|Reprinted from "Settle It Now!"
© 2006 Glenn M. Gottlieb
All rights reserved.
“Waiting for No” and Other Ineffective Bargaining Strategies
Glenn M. Gottlieb
One of the most valuable roles an effective mediator can play is that of “educator.” Parties caught up in a dispute – hardened in their adversarial positions – naturally tend to retreat to “safe” ideas and “tried and true” strategies. Unfortunately, to paraphrase Will Rogers, “It isn’t what we don’t know that gives us trouble; it’s what we know for sure that just ain’t so!”
I often make an effort to educate parties involved in a distributive negotiation (the so-called, “zero sum game”) that, contrary to popular myth, negotiated deals don’t resolve at the mid-point of any set of the parties’ successive offers. They tend to resolve toward the mid-point of the parties’ first two reasonable offers.
For this purpose, “reasonableness” must be viewed from the eyes of the opponent. As I am fond of reminding parties, “You have to hang the meat where the bear can smell it!”
Recently I conducted a mediation with a seriously injured plaintiff whose opponent’s liability would not be easy to establish. Plaintiff’s first offer – in the mid-$200,000 range – was met by the defendant’s “nuisance” offer of $10,000. Plaintiff’s counsel readily admitted that her offer was too high, even if the defendant gave full value to her client’s claimed injuries. She confided in me that she simply didn’t want to be the first one to move toward a realistic number. On the other side, I already knew that the defense was willing to go as high as $85,000.
After a couple of rounds of bargaining, the plaintiff had come down only marginally to the low-$200,000 range, while defendant had edged up to only $20,000– with neither breaking into the “reasonable” range of the other party. To attempt to move things forward before impasse was reached, I walked both sides (in our separate caucuses) through a “decision-tree” analysis, assigning values and probabilities to the various outcomes.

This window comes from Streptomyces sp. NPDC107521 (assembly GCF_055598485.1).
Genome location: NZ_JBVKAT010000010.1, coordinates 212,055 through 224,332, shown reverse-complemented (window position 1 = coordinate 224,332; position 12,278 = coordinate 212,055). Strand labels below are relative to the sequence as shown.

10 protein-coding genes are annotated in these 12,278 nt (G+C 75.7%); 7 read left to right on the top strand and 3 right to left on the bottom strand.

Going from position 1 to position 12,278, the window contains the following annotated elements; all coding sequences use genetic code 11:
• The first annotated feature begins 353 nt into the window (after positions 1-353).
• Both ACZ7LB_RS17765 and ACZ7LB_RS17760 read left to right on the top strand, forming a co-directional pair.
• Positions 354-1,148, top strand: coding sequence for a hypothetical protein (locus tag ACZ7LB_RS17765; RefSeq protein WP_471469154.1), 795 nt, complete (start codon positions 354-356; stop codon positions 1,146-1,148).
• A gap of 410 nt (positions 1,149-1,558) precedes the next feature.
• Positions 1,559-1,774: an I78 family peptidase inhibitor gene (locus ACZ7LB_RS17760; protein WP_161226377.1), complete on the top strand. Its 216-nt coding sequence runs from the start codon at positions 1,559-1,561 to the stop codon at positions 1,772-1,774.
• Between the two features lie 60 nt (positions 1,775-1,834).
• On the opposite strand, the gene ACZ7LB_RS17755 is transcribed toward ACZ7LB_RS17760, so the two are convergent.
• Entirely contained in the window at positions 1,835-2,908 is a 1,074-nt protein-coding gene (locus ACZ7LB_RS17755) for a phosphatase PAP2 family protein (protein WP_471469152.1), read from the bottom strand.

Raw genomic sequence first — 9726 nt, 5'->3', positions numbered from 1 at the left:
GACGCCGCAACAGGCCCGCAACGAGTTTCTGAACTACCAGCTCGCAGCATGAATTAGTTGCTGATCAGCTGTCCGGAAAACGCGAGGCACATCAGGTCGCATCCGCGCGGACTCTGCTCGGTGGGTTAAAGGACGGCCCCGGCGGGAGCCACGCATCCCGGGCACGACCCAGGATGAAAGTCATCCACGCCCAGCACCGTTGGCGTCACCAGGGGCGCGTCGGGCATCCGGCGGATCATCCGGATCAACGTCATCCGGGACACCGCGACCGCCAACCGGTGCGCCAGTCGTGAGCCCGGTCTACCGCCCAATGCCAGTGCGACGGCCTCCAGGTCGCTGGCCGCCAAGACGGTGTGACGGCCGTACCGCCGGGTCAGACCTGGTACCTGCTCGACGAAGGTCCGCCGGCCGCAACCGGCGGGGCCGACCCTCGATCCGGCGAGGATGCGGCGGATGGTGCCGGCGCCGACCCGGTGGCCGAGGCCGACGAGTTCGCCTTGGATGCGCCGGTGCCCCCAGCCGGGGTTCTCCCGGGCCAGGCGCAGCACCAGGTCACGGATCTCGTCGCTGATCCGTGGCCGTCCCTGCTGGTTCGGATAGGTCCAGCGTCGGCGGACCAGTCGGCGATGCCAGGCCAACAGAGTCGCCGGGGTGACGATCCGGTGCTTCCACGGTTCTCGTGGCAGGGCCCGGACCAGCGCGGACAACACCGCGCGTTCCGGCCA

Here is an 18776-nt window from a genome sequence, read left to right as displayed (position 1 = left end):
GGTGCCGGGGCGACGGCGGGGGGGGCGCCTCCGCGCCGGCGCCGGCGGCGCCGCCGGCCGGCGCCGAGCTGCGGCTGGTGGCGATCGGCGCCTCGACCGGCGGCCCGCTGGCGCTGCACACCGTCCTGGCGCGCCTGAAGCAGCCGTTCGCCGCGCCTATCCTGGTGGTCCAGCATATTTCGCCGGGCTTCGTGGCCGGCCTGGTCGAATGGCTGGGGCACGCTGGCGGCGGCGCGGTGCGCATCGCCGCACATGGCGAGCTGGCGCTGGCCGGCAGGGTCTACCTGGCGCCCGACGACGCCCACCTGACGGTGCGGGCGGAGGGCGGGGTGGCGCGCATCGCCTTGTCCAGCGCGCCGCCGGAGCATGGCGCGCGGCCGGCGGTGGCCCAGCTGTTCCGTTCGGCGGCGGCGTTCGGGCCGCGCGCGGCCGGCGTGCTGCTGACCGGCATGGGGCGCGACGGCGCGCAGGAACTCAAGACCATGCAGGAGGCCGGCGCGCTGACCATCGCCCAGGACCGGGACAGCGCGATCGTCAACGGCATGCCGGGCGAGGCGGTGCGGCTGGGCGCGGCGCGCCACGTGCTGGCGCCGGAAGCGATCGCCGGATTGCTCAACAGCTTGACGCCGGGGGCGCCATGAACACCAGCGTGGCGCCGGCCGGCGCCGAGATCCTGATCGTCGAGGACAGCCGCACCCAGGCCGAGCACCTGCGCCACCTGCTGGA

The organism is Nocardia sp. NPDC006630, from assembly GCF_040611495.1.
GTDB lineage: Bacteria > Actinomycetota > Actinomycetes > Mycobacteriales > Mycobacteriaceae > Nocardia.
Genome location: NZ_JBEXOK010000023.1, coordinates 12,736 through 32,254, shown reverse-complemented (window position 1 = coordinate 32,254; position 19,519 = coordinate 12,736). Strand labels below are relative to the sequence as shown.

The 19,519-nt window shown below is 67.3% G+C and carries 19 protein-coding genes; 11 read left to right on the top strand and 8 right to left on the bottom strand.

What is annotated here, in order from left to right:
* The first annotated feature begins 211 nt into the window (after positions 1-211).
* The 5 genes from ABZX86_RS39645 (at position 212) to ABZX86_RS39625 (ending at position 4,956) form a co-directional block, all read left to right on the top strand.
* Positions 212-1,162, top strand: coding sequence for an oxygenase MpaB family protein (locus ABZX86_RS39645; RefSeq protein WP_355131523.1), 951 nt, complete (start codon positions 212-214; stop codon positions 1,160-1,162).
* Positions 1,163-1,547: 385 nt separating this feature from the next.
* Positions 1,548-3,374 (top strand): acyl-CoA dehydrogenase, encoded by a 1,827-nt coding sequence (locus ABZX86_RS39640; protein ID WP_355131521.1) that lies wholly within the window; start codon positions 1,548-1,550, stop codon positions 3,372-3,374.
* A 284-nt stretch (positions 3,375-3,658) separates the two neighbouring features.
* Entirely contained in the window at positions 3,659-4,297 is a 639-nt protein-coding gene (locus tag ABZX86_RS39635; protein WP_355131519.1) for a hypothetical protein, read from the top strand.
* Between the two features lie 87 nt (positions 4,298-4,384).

On the plaintiff’s side, we agreed that plaintiff’s injuries might be more or less in the low to mid-$100,000 range. Discounting for the less-than-slam-dunk liability case, we settled on a reasonable value in the high-five to low-six figures.
Over the next few rounds of bargaining, I persistently, but diplomatically, urged plaintiff’s counsel to “anchor” the bargaining range by making the first reasonable demand. Nevertheless, plaintiff stubbornly continued to answer defendant’s “unreasonably” low offers with her own unreasonably high demands. Defendant, similarly, refused to put meaningful dollars on the table until plaintiff became “more realistic” about the value of the case, reasoning that he didn’t have as far to move before he started “running out of room” with his authority.
It didn’t take too long for me to realize that what plaintiff’s counsel was really waiting for was the defense to “just say no.” As long as defendant was increasing his offers, no matter how small the increment, she would stay at the table. She appeared to believe that the defendant would ultimately go to the limit of his authority, regardless of her own bargaining moves, and appeared prepared to simply wait until the defense ran out of authority and put its last dollar on the table.
Though I rarely encourage the giving of an ultimatum, I told the defense that plaintiff might simply be waiting for their “final” offer. Despite the considerable jump it would take to test my theory, defendant was willing to gamble on my intuition and make a “take it or leave it” offer of $45,000. Sure enough, plaintiff’s counsel quickly caved, and accepted what she believed to be the defense’s “bottom line.”
By failing to move into the reasonable range, too many negotiators leave a substantial amount of money on the table – in this case, nearly half of what was admittedly available, and perhaps even more than that. I have run into this “Wait for No” strategy quite a number of times. In virtually every instance, I felt a more effective strategy – bargaining in the zone of reason – would have yielded a considerably better result, as it would have tested the other side’s true limits.
These individuals share a common misapprehension: that hard bargaining means starting the negotiation at an excessively high or low number and staying there until the other side is forced to enter the range of reason. This kind of bargaining, however, can be counterproductive, as it cedes the advantage to the other party to set the bargaining range at its end of the scale. If, for example, plaintiff in my example had made an offer of $100,000, still above defendant’s claimed limit of authority but within the policy limit, defendant would have been virtually constrained to put considerably more on the table.
Once again, practical experience confirms the fallacy of the “never make the first offer” folklore that remains so entrenched in some legal circles. The reality is that the “winner” – the one who will walk away with the greatest share of the bargaining surplus – will be the one who creates a “realistic” bargaining range toward his or her end of the scale.
It may sound self-serving, but I strongly recommend listening to your mediator, and letting him or her do their job! In doing so, remember to check your pre-conceptions at negotiation’s door. Otherwise, you take the chance that what will get you in trouble is “what you know for sure that just ain’t so!”
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